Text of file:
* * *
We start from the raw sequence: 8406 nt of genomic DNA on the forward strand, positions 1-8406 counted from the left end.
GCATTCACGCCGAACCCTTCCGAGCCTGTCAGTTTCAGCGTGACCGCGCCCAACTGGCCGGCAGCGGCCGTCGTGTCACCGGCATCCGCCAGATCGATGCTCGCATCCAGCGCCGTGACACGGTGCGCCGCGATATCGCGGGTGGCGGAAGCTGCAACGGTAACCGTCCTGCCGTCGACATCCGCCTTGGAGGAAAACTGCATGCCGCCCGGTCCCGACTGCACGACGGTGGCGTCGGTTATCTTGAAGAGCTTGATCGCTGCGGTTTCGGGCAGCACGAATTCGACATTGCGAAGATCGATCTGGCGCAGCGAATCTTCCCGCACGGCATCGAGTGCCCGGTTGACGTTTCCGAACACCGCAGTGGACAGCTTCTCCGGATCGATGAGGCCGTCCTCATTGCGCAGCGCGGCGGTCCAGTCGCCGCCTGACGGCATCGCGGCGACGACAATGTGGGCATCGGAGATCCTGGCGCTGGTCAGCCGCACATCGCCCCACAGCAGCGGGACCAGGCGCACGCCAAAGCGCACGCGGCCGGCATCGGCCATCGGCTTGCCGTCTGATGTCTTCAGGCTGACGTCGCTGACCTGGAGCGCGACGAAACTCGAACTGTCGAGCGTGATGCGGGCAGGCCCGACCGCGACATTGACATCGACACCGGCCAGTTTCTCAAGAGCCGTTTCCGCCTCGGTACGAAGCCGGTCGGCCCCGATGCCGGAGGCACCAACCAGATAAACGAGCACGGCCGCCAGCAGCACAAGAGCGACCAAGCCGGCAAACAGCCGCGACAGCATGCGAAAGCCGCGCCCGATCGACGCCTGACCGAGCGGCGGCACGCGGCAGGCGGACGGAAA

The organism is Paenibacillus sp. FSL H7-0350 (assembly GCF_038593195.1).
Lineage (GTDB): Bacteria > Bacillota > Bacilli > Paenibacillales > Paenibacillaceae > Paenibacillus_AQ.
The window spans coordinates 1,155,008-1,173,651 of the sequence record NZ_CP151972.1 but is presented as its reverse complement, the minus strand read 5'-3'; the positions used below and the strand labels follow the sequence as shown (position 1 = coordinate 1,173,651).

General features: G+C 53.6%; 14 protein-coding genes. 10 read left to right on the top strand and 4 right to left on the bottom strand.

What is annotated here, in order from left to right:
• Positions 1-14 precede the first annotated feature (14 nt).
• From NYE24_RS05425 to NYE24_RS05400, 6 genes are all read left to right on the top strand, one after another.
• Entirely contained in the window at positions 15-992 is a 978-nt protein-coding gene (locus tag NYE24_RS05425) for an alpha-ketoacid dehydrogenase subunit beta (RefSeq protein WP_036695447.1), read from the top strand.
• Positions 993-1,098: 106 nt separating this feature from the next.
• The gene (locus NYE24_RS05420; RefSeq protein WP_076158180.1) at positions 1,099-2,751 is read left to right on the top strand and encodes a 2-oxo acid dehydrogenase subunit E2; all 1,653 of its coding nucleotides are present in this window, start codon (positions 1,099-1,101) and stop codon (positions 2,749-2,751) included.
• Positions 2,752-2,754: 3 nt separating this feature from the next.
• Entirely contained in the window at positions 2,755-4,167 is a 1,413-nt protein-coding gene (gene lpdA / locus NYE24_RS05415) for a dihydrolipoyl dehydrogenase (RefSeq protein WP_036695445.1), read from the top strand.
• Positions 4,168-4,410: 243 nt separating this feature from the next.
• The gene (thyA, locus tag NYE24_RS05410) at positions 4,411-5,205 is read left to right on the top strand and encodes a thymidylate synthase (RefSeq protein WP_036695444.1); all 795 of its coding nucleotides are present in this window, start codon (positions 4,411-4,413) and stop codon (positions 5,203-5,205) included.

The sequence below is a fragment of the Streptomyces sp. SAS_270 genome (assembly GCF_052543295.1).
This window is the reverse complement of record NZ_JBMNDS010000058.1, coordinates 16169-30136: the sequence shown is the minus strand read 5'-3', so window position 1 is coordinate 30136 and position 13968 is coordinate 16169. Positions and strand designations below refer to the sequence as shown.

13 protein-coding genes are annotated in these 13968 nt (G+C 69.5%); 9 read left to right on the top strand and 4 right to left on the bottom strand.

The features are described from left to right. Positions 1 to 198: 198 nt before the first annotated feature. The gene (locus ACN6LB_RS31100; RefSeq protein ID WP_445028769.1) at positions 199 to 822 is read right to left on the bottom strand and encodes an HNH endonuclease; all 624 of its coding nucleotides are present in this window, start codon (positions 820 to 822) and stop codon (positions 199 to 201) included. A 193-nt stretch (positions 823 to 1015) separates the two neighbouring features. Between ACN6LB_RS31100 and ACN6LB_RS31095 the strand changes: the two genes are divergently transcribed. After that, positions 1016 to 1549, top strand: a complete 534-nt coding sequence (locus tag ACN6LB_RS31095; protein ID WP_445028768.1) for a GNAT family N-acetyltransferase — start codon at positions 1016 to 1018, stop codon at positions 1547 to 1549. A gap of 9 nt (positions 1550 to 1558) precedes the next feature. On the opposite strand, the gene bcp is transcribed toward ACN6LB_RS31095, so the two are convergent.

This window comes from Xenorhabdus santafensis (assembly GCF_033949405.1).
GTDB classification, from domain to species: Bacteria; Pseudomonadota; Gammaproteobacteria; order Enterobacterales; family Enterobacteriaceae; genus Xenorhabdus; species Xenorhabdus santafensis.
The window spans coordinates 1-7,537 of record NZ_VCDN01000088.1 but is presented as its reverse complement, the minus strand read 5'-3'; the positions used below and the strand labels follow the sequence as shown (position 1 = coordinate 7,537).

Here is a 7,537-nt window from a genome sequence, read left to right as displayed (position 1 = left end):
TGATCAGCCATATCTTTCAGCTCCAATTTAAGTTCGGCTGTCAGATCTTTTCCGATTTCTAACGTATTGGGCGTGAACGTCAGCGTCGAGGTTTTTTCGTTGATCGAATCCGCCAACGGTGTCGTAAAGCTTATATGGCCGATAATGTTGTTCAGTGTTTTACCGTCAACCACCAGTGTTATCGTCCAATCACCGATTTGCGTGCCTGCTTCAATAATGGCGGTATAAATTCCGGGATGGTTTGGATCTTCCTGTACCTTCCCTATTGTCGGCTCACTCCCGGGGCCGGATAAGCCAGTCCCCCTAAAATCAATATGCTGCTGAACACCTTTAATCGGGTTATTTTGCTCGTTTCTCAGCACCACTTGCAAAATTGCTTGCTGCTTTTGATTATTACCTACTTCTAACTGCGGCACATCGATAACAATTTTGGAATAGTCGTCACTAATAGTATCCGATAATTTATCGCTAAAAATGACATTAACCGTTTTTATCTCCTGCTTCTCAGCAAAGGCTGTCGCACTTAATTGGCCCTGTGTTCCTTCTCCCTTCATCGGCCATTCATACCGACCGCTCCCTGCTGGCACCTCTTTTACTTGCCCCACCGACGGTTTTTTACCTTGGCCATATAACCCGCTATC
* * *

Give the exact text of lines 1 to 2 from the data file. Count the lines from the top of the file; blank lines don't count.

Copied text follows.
We start from the raw sequence: 8406 nt of genomic DNA on the forward strand, positions 1-8406 counted from the left end.
GCATTCACGCCGAACCCTTCCGAGCCTGTCAGTTTCAGCGTGACCGCGCCCAACTGGCCGGCAGCGGCCGTCGTGTCACCGGCATCCGCCAGATCGATGCTCGCATCCAGCGCCGTGACACGGTGCGCCGCGATATCGCGGGTGGCGGAAGCTGCAACGGTAACCGTCCTGCCGTCGACATCCGCCTTGGAGGAAAACTGCATGCCGCCCGGTCCCGACTGCACGACGGTGGCGTCGGTTATCTTGAAGAGCTTGATCGCTGCGGTTTCGGGCAGCACGAATTCGACATTGCGAAGATCGATCTGGCGCAGCGAATCTTCCCGCACGGCATCGAGTGCCCGGTTGACGTTTCCGAACACCGCAGTGGACAGCTTCTCCGGATCGATGAGGCCGTCCTCATTGCGCAGCGCGGCGGTCCAGTCGCCGCCTGACGGCATCGCGGCGACGACAATGTGGGCATCGGAGATCCTGGCGCTGGTCAGCCGCACATCGCCCCACAGCAGCGGGACCAGGCGCACGCCAAAGCGCACGCGGCCGGCATCGGCCATCGGCTTGCCGTCTGATGTCTTCAGGCTGACGTCGCTGACCTGGAGCGCGACGAAACTCGAACTGTCGAGCGTGATGCGGGCAGGCCCGACCGCGACATTGACATCGACACCGGCCAGTTTCTCAAGAGCCGTTTCCGCCTCGGTACGAAGCCGGTCGGCCCCGATGCCGGAGGCACCAACCAGATAAACGAGCACGGCCGCCAGCAGCACAAGAGCGACCAAGCCGGCAAACAGCCGCGACAGCATGCGAAAGCCGCGCCCGATCGACGCCTGACCGAGCGGCGGCACGCGGCAGGCGGACGGAAA